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Queen’s Speech - Debate (3rd Day)

Part of the debate – in the House of Lords at 5:20 pm on 8th January 2020.

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Photo of Lord Marks of Henley-on-Thames Lord Marks of Henley-on-Thames Liberal Democrat Lords Spokesperson (Justice) 5:20 pm, 8th January 2020

My Lords, I, too, congratulate the noble Lords, Lord Parkinson of Whitley Bay and Lord Davies of Gower, on their excellent and powerful maiden speeches.

For Liberal Democrats, committed as we are to remain, the election was a major defeat and a great disappointment. We recognise that we are now headed for Brexit, which we believe will do significant harm to the UK and Europe. Supporters of Brexit now regularly call upon us all to unite behind leaving. While of course we accept the result of the election, I suggest that it is important to recognise that our nation remains deeply divided on Europe, geographically and generationally, that unity will be a long time coming, and that all parties, winners and losers, must seek out common ground. For the winners simply to impose the entirety of their will on the losers, without looking for compromise positions, just will not work.

On justice, there is a chilling passage in the government briefing on the Queen’s Speech that foresees us losing the European arrest warrant, which all security professionals agree makes us safer, as do our membership of Europol and Eurojust and our access to the Schengen databases. Our civil and family justice systems are enormously enhanced by the Rome regulations on choice of law and conflicts, the Brussels regime on determination of forum and recognition and enforcement of judgments and awards, and the enhanced Hague convention provisions on the abduction of children. These are all benefits that the previous Government consistently assured us that a Brexit deal would preserve. I do not share that confidence now. The provisions proposed in the private international law (implementation of agreements) Bill outlined by the Minister in opening will provide an inadequate substitute for the comprehensive co-operation and, importantly, the international reciprocity guaranteed by the existing provisions of EU law. Furthermore, new Clause 26(1) of the European withdrawal Bill, which permits lower courts, not just the Supreme Court, to depart from decisions of the European Court of Justice, reflects the worst consequences of divergence.

Why prohibit an extension of the implementation period, even if the necessary agreements are not yet in place? The Government threaten to act like a driver on a long journey, with a deadline for arrival, who responds to difficulties en route by driving ever faster and more dangerously to arrive on time, when a prudent driver would phone ahead and change the deadline to reach the destination safely. The Government’s approach is irresponsible and naive, the opposite of careful and well-judged diplomacy.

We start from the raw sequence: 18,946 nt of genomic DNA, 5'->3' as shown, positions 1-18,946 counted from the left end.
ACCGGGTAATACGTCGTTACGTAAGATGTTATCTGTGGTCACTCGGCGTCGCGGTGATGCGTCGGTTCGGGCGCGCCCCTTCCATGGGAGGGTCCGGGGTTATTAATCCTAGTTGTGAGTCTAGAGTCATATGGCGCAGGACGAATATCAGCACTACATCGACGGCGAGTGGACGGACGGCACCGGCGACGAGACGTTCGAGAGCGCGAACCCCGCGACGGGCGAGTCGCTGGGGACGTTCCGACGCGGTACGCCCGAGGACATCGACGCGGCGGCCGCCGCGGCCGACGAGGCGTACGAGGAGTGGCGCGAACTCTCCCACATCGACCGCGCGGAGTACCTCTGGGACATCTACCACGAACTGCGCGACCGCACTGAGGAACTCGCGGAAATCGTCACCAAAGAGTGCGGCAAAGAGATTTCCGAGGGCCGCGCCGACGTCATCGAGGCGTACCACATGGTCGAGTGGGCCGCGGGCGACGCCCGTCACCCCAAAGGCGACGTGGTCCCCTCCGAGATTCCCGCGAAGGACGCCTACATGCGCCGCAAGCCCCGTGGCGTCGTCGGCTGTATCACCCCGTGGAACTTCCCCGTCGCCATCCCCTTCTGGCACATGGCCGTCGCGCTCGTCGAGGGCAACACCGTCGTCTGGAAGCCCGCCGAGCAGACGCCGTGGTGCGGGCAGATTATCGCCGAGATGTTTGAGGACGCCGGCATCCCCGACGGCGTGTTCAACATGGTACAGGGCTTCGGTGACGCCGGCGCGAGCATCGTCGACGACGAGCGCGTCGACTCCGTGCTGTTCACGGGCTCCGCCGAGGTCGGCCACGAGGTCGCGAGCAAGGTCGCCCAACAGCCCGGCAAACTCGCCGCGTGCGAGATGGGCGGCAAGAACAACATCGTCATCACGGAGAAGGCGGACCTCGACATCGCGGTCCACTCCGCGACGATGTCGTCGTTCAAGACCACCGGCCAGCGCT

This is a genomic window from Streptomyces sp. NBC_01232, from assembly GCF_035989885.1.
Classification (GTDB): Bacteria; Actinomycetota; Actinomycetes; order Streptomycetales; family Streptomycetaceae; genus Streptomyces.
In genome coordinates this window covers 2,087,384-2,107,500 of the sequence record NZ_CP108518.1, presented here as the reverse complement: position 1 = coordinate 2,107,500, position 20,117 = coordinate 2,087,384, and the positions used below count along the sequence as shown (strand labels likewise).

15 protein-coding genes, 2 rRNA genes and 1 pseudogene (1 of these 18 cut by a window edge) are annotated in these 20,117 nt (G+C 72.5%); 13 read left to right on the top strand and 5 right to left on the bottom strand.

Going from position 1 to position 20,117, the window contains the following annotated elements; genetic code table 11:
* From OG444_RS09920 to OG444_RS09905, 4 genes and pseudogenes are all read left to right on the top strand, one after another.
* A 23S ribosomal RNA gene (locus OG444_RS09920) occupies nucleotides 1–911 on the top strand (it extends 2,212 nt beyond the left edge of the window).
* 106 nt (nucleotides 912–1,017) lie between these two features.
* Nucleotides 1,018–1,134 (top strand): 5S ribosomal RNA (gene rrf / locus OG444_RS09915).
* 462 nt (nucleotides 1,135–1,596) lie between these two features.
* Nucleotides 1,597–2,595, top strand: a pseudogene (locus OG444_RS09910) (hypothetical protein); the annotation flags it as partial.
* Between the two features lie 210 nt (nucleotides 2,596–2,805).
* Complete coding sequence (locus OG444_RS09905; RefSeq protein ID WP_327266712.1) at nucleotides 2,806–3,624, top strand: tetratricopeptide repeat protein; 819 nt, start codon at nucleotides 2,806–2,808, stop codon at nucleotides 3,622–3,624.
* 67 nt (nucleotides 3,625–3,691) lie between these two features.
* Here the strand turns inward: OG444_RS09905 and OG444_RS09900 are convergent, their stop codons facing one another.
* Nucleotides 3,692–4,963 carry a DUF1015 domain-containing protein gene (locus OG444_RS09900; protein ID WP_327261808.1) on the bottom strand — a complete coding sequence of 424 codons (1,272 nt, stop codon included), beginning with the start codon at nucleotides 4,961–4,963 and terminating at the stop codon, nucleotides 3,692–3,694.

On other proposals on justice, there is much to welcome. We will support the enhanced victims law and the reintroduction of the domestic abuse Bill, which will transform protection for victims. The continuing reform of sentencing law will simplify and improve an overcomplicated area of law. Legislation on no-fault divorce is long overdue.

We particularly look forward to a royal commission on criminal justice. We will advocate greater concentration, from arrest to final completion of sentence, on turning lives around by helping address drug and alcohol abuse and mental health issues, homelessness, deprivation, lack of education, training and employment opportunities, and the specific problems faced by women offenders. We will be arguing for co-ordinated provision for individual offenders, involving the prison and probation services, local authorities, health and training providers, potential employers and others. We will also be calling for the restoration of viable and adequate legal aid to help offenders navigate the unfamiliar and often hostile environment of the criminal justice system.

But my concern is that the Government’s attitude, evidenced by the proposed counterterrorism, sentencing and serious violence Bills, suggests a populist approach—locking up more people and for longer—whereas the reality is that in the UK we imprison far too many for too long. As other noble Lords have said, we must improve prison conditions, reduce overcrowding, increase staffing levels and cut the appalling violence, giving offenders a real chance of rehabilitation, so cutting crime and its human and financial cost accordingly. I hope that in this Parliament we will be able to make some progress on these issues.